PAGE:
AEG Seeks Extension On L.A. Stadium Project FCC Ends Its Sports Blackout Rule Sources: Chivas USA Suspending Operations Arbitrator To Rule In Ray Rice Appeal "MNF" Sees Slight Overnight Ratings Dip NHL Strikes Deal With GoPro Cameras Classified Advertisements Vivek Ranadive Selling Software Firm IOC To Make Hosts Sign Non-Discrimination Clause BYU Seeing Smaller Crowds At Football Games
SBD/August 9, 2013/Leagues and Governing BodiesPrint All
The '13-14 NHL season will include six outdoor games, and the league is "responding to complaints about watering down the product with a simple message: it’s giving fans what they want," according to Stephen Whyno of the CP. NHL Commissioner Gary Bettman on Thursday formally announced two games scheduled at Yankee Stadium -- Rangers-Devils on Jan. 26 and Rangers-Islanders Jan. 29. He said, "If you’re looking at it on a national basis, obviously we’re doing more. But for teams and markets that want to host this (event), for fans that want to attend, we can’t do enough of them." Whyno noted the NHL’s Stadium Series "might not get as much attention" as the Winter Classic, but they still are "can’t-miss events." Bettman: "This is an incomparable event and what happens is fans get connected to the game in ways they never imagined, we get new fans who, for the first time, will come and be a part of this. This is a fan-oriented, fan-driven event, and that’s why we’re doing so many games so we can bring it to more fans." Going for six outdoor games in a span of just over two months is part of what NHL COO John Collins called a "pretty unique" season thanks to the '14 Sochi Games. Planning the games "had a lot to do with timing." The Ducks play the Kings at Dodger Stadium "the night before the Grammy Awards," and the Yankee Stadium games "take place during the lead-up" to Super Bowl XLVIII at MetLife Stadium." It also is "not a coincidence" that two outdoor games, Penguins-Blackhawks at Soldier Field and the Senators-Canucks Heritage Classic at BC Place "take place the week after players return from Sochi" (CP, 8/8). Bettman said, "I don’t think we’re overdoing them at all. We’re actually responding to the incredible interest and demand we’re getting." Bettman suggested that there "could be even more in the future." He said, "We’ll take a deep breath when all six are over and evaluate what made sense, what we can better and whether or not we can even do more" (Newark STAR-LEDGER, 8/9).
VENUE TEAMSJan. 1 Michigan Stadium Maple Leafs-Red WingsJan. 25 Dodger Stadium Ducks-KingsJan. 26 Yankee Stadium Rangers-DevilsJan. 29 Yankee Stadium Rangers-IslandersMar. 1 Soldier Field Penguins-BlackhawksMar. 2 BC Place Senators-Canucks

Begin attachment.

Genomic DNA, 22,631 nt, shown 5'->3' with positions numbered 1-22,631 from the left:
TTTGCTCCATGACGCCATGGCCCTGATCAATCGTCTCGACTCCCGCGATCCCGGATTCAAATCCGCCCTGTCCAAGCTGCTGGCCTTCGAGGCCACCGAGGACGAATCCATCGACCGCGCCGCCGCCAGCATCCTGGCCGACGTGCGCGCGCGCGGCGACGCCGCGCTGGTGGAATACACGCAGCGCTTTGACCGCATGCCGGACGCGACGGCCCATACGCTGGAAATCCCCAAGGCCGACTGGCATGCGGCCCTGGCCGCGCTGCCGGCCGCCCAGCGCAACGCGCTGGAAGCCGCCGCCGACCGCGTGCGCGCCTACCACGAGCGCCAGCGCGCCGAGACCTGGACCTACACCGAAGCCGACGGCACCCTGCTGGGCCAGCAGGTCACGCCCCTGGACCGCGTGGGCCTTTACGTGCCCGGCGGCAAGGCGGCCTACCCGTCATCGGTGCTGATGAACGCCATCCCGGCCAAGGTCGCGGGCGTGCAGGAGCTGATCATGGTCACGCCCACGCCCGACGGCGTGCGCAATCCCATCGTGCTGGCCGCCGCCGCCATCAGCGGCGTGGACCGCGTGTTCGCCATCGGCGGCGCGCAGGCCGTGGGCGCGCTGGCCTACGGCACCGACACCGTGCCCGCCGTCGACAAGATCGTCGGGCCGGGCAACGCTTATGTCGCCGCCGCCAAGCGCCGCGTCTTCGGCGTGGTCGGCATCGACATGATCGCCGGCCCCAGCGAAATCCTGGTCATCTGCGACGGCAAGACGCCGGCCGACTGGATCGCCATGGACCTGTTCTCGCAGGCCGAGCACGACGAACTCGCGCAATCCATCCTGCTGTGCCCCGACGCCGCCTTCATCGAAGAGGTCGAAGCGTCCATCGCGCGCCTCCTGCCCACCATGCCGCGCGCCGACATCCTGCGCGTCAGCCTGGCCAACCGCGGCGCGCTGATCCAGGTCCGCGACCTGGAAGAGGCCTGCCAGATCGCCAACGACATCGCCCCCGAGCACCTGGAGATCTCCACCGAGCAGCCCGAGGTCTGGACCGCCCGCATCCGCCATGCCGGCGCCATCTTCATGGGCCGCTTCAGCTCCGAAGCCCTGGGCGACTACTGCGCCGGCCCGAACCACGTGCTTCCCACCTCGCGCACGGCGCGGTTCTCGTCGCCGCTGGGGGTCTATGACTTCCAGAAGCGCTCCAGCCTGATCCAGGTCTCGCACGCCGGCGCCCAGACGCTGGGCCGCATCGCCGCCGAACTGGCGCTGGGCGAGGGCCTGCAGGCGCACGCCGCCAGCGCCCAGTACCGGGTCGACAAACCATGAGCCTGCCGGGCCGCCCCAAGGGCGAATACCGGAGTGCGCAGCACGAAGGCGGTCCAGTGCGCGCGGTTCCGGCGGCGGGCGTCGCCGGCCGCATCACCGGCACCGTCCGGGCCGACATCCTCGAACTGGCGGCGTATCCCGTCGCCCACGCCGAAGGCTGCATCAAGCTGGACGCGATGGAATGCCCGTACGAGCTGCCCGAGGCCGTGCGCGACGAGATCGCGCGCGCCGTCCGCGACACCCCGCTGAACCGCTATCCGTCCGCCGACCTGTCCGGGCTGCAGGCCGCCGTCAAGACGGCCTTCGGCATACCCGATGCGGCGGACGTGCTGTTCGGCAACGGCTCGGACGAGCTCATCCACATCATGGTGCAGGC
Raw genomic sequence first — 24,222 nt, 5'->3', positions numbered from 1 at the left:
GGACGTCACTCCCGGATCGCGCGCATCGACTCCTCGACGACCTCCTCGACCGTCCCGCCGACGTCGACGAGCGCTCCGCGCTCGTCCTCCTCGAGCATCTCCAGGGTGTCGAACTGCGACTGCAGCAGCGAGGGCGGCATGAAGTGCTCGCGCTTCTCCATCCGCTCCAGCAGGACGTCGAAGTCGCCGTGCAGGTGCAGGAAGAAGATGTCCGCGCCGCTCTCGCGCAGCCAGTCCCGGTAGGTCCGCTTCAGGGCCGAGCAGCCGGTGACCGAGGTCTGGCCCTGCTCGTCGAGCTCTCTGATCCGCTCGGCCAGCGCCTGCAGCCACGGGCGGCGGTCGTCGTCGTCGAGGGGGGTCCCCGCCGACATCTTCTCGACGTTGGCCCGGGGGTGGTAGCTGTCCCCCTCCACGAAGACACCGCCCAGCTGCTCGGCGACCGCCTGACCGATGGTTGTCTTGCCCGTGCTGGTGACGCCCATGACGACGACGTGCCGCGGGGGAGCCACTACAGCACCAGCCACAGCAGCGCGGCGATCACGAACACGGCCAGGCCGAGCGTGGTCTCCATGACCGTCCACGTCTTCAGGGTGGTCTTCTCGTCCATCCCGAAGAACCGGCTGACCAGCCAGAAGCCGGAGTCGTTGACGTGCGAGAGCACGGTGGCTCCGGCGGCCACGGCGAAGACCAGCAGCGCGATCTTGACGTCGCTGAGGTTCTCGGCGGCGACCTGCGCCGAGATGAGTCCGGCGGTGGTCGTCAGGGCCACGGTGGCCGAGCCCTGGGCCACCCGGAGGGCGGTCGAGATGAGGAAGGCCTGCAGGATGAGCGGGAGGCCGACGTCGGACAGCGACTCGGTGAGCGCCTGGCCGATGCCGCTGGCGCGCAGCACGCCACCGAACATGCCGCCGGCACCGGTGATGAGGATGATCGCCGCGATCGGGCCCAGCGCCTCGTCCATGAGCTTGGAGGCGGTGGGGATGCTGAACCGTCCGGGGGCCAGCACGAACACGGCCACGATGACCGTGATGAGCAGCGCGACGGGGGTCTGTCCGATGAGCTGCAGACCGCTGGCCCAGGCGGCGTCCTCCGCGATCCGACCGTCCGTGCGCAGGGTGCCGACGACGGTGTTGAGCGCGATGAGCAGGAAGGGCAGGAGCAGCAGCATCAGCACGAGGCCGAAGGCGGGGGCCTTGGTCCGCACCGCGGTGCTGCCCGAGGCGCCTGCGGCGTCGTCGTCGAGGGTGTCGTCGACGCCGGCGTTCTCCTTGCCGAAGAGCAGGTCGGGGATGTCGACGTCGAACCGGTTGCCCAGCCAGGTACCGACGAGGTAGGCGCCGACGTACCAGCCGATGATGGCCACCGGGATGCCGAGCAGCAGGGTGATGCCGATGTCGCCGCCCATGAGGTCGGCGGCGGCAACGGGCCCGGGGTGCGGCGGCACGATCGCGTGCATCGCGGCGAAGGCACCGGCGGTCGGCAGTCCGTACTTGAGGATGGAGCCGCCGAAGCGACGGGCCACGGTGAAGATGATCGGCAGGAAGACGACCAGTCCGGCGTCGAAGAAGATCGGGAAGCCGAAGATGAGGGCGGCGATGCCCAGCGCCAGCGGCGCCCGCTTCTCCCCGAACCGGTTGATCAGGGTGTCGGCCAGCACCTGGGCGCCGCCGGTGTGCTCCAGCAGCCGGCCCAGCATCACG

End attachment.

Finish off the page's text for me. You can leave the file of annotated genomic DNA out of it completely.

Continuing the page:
APPLE OF THEIR EYE: Bettman acknowledged that since the league first introduced its Winter Classic on New Year's Day in '08, Yankee Stadium "has been in both the league's and the Yankees' thoughts." He said, "It's no secret that people have urged us to play at Yankee Stadium since the moment it became clear that our outdoor games were such special, unique and fun events." On Long Island, Arthur Staple notes Yankee Stadium "will host the Pinstripe Bowl just after New Year's." The "only way to make these Stadium Series games work was to position them before Super Bowl XLVIII ... and move them away from the Jan. 1 date" (NEWSDAY, 8/9).
REWRITING HISTORY: In Newark, Rich Chere noted Yankees COO Lonn Trost on Thursday "credited former Dodgers owner Walter O’Malley for making outdoor hockey games at Yankee Stadium possible." He referred to "the original Devils owner as 'Jim' McMullen rather than John and recalled the birth of the Devils in 1972 instead of 10 years later." Trost had Bettman, Devils President, CEO & GM Lou Lamoriello, NHLPA Exec Dir Donald Fehr and "several others looking around and chuckling as he told stories completely unrelated" to the announcement of the Yankee Stadium games (NJ.com, 8/8).
Mavericks Owner Mark Cuban had some strong words for MLB and Commissioner Bud Selig on Thursday's episode of NBC's "The Tonight Show," saying MLB team owners "don't want me to own" a franchise and Selig "does not want anybody to stand up to him." Host Jay Leno asked Cuban for his reaction to Yankees 3B Alex Rodriguez' suspension for his ties to the Biogenesis clinic. Cuban said, "It's disgraceful what Major League Baseball is trying to do to him. It's not that he doesn't deserve to be suspended, he does. But they have policies in place: first-time offender 50 games, second time 100. Two hundred-fourteen games? That's personal." He added the penalty was "something totally outside the rules." Cuban said following the Rodriguez situation, there is "no chance I'm going to be able to buy a team." Cuban: "It's basically become Bud Selig's mafia. He runs it the way he wants to run it." Cuban was a bidder for the Rangers when they were being sold at auction in '10, and he said, "I sat in there with my good, hard-earned money trying to bid, and they did everything possible to keep me from buying the team. They had lawyers in there trying to change the rules, they had people trying to put up more money. It was horrible." Leno asked why MLB tried to prevent him from becoming an owner. Cuban replied, "It's not like he called me and said, 'You're a jerk.' I don't know. The way I run the Mavericks is I try to do what's best for the fans, I try to do what's best for the team, I try to do what's best for the league. If I disagree with the commissioner every now and then, I'm not going to back down. Obviously, Bud Selig does not like to be tested. He does not want anybody to stand up to him." Cuban later added of Rodriguez' suspension, "This is more about Bud Selig trying to flex his muscles and say, 'Look, if you don't kiss the ring I'm going to take care of you and kick you out of Major League Baseball,' and I think that's wrong" ("The Tonight Show," NBC, 8/8).